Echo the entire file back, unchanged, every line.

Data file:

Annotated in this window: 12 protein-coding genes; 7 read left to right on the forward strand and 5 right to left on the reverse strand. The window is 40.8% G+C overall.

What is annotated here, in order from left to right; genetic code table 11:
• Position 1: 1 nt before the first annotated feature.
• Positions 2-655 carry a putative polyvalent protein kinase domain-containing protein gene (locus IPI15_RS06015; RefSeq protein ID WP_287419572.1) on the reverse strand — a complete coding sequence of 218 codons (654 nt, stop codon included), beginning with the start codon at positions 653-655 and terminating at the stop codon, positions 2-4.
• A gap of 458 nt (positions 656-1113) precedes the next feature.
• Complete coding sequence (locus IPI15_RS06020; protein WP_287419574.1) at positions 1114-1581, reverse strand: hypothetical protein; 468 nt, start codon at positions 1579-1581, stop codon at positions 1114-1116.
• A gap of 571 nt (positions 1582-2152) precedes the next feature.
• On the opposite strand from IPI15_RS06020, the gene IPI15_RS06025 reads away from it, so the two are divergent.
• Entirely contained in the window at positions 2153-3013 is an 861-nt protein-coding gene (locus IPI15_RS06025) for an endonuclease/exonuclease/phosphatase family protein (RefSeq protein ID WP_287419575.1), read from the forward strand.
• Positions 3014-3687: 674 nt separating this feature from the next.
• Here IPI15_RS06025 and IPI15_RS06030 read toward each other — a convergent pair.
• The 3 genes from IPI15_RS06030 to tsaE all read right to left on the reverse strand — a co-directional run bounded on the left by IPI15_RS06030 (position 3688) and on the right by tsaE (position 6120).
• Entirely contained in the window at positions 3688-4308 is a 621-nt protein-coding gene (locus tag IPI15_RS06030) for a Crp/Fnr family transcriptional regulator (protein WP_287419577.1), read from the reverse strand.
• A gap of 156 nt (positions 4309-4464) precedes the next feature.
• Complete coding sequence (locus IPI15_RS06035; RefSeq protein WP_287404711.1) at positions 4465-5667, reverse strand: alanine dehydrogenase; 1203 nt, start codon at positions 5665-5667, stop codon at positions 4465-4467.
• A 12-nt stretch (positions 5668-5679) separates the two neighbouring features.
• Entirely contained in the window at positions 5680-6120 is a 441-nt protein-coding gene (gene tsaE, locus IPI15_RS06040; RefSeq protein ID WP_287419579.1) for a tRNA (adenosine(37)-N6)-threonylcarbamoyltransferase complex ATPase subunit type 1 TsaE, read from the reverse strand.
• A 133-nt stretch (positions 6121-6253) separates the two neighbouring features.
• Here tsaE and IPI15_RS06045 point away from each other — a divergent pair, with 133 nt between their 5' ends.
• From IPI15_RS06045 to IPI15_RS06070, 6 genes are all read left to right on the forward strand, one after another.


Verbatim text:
Annotated in this window: 12 protein-coding genes; 7 read left to right on the forward strand and 5 right to left on the reverse strand. The window is 40.8% G+C overall.

What is annotated here, in order from left to right; genetic code table 11:
• Position 1: 1 nt before the first annotated feature.
• Positions 2-655 carry a putative polyvalent protein kinase domain-containing protein gene (locus IPI15_RS06015; RefSeq protein ID WP_287419572.1) on the reverse strand — a complete coding sequence of 218 codons (654 nt, stop codon included), beginning with the start codon at positions 653-655 and terminating at the stop codon, positions 2-4.
• A gap of 458 nt (positions 656-1113) precedes the next feature.
• Complete coding sequence (locus IPI15_RS06020; protein WP_287419574.1) at positions 1114-1581, reverse strand: hypothetical protein; 468 nt, start codon at positions 1579-1581, stop codon at positions 1114-1116.
• A gap of 571 nt (positions 1582-2152) precedes the next feature.
• On the opposite strand from IPI15_RS06020, the gene IPI15_RS06025 reads away from it, so the two are divergent.
• Entirely contained in the window at positions 2153-3013 is an 861-nt protein-coding gene (locus IPI15_RS06025) for an endonuclease/exonuclease/phosphatase family protein (RefSeq protein ID WP_287419575.1), read from the forward strand.
• Positions 3014-3687: 674 nt separating this feature from the next.
• Here IPI15_RS06025 and IPI15_RS06030 read toward each other — a convergent pair.
• The 3 genes from IPI15_RS06030 to tsaE all read right to left on the reverse strand — a co-directional run bounded on the left by IPI15_RS06030 (position 3688) and on the right by tsaE (position 6120).
• Entirely contained in the window at positions 3688-4308 is a 621-nt protein-coding gene (locus tag IPI15_RS06030) for a Crp/Fnr family transcriptional regulator (protein WP_287419577.1), read from the reverse strand.
• A gap of 156 nt (positions 4309-4464) precedes the next feature.
• Complete coding sequence (locus IPI15_RS06035; RefSeq protein WP_287404711.1) at positions 4465-5667, reverse strand: alanine dehydrogenase; 1203 nt, start codon at positions 5665-5667, stop codon at positions 4465-4467.
• A 12-nt stretch (positions 5668-5679) separates the two neighbouring features.
• Entirely contained in the window at positions 5680-6120 is a 441-nt protein-coding gene (gene tsaE, locus IPI15_RS06040; RefSeq protein ID WP_287419579.1) for a tRNA (adenosine(37)-N6)-threonylcarbamoyltransferase complex ATPase subunit type 1 TsaE, read from the reverse strand.
• A 133-nt stretch (positions 6121-6253) separates the two neighbouring features.
• Here tsaE and IPI15_RS06045 point away from each other — a divergent pair, with 133 nt between their 5' ends.
• From IPI15_RS06045 to IPI15_RS06070, 6 genes are all read left to right on the forward strand, one after another.